California Native Plant Society - Orange County

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California Native Plant Society - Orange County

Chapter Meeting: January 2015

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Geology of Orange County and Vicinity

Speaker: Bill Neill

Date: January 15, 2015 (doors open 6:45 pm, Speaker at 7:30 pm)

Location: Duck Club, Irvine (Directions)

The geological history of coastal California is more complex and much younger than most of North America. This results from Southern California's location at the continent's edge, which has been a tectonic plate margin for about 220 million years. The most remarkable event was about 18 million years ago, when sideways movement starting on the proto-San Andreas Fault rotated the western Transverse Ranges, including the Santa Monica Mountains, about 120 degrees clockwise, away from the present coasts of Orange and San Diego Counties, thus forming the deep Los Angeles sedimentary basin.

For the January 15 program at the Duck Club in Irvine, Bill Neill will describe and illustrate the geology of Orange County, in relation to other regions of Southern California. This presentation will provide an introduction to the various sedimentary and volcanic rock units, which can influence native plant communities, and will make the structures and rock types more understandable to the casual observer.

Bill studied geology at UCLA and Stanford University, then was employed about 20 years as a petroleum engineer, and has worked about 15 years as a professional herbicide applicator at controlling invasive wildland weeds in natural areas.

Conservation Report: November/December 2014

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A colony of Stinkwort (Dittrichia graveolens) has recently been discovered in Arroyo Trabuco at the edge of Ladera Ranch. Stinkwort is one of California's most serious invasive plant threats, especially in the Bay Area and northern Central Valley. This was the first time it had been discovered in OC. It was found by OC wildflower expert Bob Allen. The population covers about 1.7 acres along a narrow gravel roadway and adjacent footpath in an area just north of the Crown Valley Parkway bridge over Trabuco Creek.

Bob immediately reported the infestation to OCCNPS and within a few days chapter members had mapped the infestation and begun steps to insure its immediate removal. 

OCCNPS’ Invasive Plant Subcommittee, led by Dr. Jutta Burger, Ron Vanderhoff and Celia Kutcher, with Bob’s assistance, communicated the significance and urgency of the infestation to Jennifer Naegele, Chief Restoration Ecologist at OC Parks. Because the plants were already dispersing seed, if OC Parks was unable to act swiftly, our chapter offered to mobilize its own volunteers. With our urging, Jennifer and OC Parks have organized resources to remove this year's infestation. Ongoing removal efforts, combined with several years of monitoring will be needed to ensure complete eradication. OCCNPS will continue to monitor the area. (Many thanks to Ron Vanderhoff for the information in this article.)


Native Gardener's Corner: November/December 2014

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Native Gardener’s Corner-Member’s Tips, Tricks, and Techniques has been a regular newsletter feature since the September/October 2009 issue, offering chapter members and local experts a chance to briefly share information on many things related to gardening with natives. Now that planting season is here, this seemed a good opportunity to share some of the excellent information from past columns.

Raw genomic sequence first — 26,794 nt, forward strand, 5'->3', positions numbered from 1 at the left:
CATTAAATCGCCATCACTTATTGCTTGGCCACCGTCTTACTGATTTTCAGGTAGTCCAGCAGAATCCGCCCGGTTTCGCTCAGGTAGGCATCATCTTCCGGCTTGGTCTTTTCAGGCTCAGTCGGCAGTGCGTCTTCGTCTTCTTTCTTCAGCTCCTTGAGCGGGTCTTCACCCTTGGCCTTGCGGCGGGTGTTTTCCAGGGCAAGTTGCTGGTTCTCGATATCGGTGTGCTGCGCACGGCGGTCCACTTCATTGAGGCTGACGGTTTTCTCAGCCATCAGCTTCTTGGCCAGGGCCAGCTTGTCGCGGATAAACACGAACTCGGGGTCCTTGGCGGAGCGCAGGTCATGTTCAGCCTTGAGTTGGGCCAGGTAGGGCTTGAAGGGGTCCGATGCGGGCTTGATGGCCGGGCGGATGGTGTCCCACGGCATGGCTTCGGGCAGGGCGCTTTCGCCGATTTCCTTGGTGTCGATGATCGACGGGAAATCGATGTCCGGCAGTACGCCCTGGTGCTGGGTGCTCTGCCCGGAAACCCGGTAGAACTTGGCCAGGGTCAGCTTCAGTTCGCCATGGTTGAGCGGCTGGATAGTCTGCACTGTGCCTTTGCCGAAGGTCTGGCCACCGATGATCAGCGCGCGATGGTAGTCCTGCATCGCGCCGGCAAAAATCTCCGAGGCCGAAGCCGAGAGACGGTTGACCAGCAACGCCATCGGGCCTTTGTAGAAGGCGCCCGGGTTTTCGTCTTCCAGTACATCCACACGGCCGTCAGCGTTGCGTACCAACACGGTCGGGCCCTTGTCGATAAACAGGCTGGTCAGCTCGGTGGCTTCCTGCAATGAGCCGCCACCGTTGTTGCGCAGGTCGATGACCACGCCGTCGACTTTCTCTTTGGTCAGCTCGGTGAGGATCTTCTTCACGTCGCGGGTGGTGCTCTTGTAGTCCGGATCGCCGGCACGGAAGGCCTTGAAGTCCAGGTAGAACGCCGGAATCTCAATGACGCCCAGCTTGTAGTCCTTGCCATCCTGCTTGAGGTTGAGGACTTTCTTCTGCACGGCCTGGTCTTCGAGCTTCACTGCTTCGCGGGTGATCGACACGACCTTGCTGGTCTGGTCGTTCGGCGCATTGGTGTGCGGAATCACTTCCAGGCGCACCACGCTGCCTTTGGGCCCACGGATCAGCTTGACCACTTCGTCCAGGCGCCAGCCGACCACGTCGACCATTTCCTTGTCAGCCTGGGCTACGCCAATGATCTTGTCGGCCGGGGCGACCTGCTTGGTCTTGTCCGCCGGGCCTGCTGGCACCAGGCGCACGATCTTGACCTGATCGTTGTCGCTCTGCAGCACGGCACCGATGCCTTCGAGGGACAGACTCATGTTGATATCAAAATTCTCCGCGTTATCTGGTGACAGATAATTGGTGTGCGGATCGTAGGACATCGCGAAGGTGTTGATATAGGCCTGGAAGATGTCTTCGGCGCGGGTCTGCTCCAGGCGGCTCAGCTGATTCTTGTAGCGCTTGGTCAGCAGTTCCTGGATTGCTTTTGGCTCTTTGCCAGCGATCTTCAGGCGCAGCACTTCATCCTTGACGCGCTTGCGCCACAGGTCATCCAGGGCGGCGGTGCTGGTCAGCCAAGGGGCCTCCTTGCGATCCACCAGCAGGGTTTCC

Here are excerpts from November/December 2009: “Which native plant do you find to be the most successfully grown in a wide variety of landscape situations and “looks good” for much of the year?”

Laura Camp: Arctostaphylos 'Howard McMinn' - Lovely glossy leaves, absolutely gorgeous flowers, hummingbird plant, with terrific bark. It can be pruned every which way, works in clay soil, can take full sun (to quite a bit of shade), and although it can take some peripheral water, it is of course drought tolerant.  Manzanitas are great, great plants, and this hybrid/cultivar is a best seller and sometimes can be found at Home Depot for good reason.

Sarah Jayne: Rhus integrifolia, Lemonadeberry. It's trainable and tractable, produces flowers in late winter and red berries most the summer. Can be ungainly in shape, but can be pruned to fit any situation. Seeds sprout all over, but they are easily removed (when young) To me, it is one of the great, reliable, locally appropriate garden backbone plants.


Wildflowers of Orange County and the Santa Ana Mountains

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Wildflowers of Orange County and the Santa Ana Mountains
Robert L. Allen and Fred M. Roberts, Jr

Paperback, 500 pages

Laguna Wilderness Press, July 2013

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Resources from At Home With Natives 2012

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Shared presentations, materials, and links from the symposium: 
Ecotone Studios landscape architecture and urban design
Orchid Black presentation “Green Native Gardens and Water!”
Ron Vanderhoff presentation “Color with Natives in the ‘Off’ Seasons”
Barbara Eisenstein presentation “Caring for a California Native Plant Garden”

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Our newsletter is published six times a year and is the best source of information about current activities. The newsletter also contains useful and fun articles.


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